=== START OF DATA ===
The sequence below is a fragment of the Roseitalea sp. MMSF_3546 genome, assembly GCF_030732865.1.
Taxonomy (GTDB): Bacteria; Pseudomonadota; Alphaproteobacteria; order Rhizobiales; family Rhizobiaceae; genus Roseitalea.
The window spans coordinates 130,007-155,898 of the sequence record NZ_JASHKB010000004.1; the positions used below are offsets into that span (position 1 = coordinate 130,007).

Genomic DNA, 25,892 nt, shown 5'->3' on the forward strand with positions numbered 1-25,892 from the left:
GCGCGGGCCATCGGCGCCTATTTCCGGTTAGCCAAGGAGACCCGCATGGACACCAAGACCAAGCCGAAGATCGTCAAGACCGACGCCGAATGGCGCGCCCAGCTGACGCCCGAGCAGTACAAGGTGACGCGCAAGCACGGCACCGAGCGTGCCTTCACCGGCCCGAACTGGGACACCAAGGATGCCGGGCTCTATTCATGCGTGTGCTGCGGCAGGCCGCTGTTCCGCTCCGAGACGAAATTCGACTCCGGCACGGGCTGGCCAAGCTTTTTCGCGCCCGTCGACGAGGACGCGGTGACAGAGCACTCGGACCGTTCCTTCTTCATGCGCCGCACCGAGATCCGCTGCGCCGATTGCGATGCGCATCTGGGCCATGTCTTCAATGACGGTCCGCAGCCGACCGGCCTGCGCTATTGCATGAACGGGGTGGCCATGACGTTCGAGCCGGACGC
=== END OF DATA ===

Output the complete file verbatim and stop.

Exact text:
The sequence below is a fragment of the Roseitalea sp. MMSF_3546 genome, assembly GCF_030732865.1.
Taxonomy (GTDB): Bacteria; Pseudomonadota; Alphaproteobacteria; order Rhizobiales; family Rhizobiaceae; genus Roseitalea.
The window spans coordinates 130,007-155,898 of the sequence record NZ_JASHKB010000004.1; the positions used below are offsets into that span (position 1 = coordinate 130,007).

Genomic DNA, 25,892 nt, shown 5'->3' on the forward strand with positions numbered 1-25,892 from the left:
GCGCGGGCCATCGGCGCCTATTTCCGGTTAGCCAAGGAGACCCGCATGGACACCAAGACCAAGCCGAAGATCGTCAAGACCGACGCCGAATGGCGCGCCCAGCTGACGCCCGAGCAGTACAAGGTGACGCGCAAGCACGGCACCGAGCGTGCCTTCACCGGCCCGAACTGGGACACCAAGGATGCCGGGCTCTATTCATGCGTGTGCTGCGGCAGGCCGCTGTTCCGCTCCGAGACGAAATTCGACTCCGGCACGGGCTGGCCAAGCTTTTTCGCGCCCGTCGACGAGGACGCGGTGACAGAGCACTCGGACCGTTCCTTCTTCATGCGCCGCACCGAGATCCGCTGCGCCGATTGCGATGCGCATCTGGGCCATGTCTTCAATGACGGTCCGCAGCCGACCGGCCTGCGCTATTGCATGAACGGGGTGGCCATGACGTTCGAGCCGGACGC